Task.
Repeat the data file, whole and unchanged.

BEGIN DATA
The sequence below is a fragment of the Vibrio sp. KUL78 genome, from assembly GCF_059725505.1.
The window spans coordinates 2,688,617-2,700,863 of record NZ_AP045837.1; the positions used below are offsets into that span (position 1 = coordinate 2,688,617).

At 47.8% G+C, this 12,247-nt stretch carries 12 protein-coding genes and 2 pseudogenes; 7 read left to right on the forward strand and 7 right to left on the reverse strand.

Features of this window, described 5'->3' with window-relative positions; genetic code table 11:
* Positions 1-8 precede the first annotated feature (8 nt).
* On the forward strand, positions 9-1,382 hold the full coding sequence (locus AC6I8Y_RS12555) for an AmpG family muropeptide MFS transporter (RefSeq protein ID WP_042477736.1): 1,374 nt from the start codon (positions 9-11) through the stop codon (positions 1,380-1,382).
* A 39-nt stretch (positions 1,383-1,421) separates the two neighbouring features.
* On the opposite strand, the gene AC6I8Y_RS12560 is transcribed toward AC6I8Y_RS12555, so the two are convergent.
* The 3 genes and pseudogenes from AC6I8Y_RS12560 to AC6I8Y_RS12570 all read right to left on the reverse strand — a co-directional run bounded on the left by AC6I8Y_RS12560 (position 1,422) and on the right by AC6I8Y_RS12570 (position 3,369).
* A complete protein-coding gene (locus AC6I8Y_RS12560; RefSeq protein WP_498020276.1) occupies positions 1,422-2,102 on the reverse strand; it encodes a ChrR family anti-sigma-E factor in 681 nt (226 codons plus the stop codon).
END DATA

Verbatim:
The sequence below is a fragment of the Vibrio sp. KUL78 genome, from assembly GCF_059725505.1.
The window spans coordinates 2,688,617-2,700,863 of record NZ_AP045837.1; the positions used below are offsets into that span (position 1 = coordinate 2,688,617).

At 47.8% G+C, this 12,247-nt stretch carries 12 protein-coding genes and 2 pseudogenes; 7 read left to right on the forward strand and 7 right to left on the reverse strand.

Features of this window, described 5'->3' with window-relative positions; genetic code table 11:
* Positions 1-8 precede the first annotated feature (8 nt).
* On the forward strand, positions 9-1,382 hold the full coding sequence (locus AC6I8Y_RS12555) for an AmpG family muropeptide MFS transporter (RefSeq protein ID WP_042477736.1): 1,374 nt from the start codon (positions 9-11) through the stop codon (positions 1,380-1,382).
* A 39-nt stretch (positions 1,383-1,421) separates the two neighbouring features.
* On the opposite strand, the gene AC6I8Y_RS12560 is transcribed toward AC6I8Y_RS12555, so the two are convergent.
* The 3 genes and pseudogenes from AC6I8Y_RS12560 to AC6I8Y_RS12570 all read right to left on the reverse strand — a co-directional run bounded on the left by AC6I8Y_RS12560 (position 1,422) and on the right by AC6I8Y_RS12570 (position 3,369).
* A complete protein-coding gene (locus AC6I8Y_RS12560; RefSeq protein WP_498020276.1) occupies positions 1,422-2,102 on the reverse strand; it encodes a ChrR family anti-sigma-E factor in 681 nt (226 codons plus the stop codon).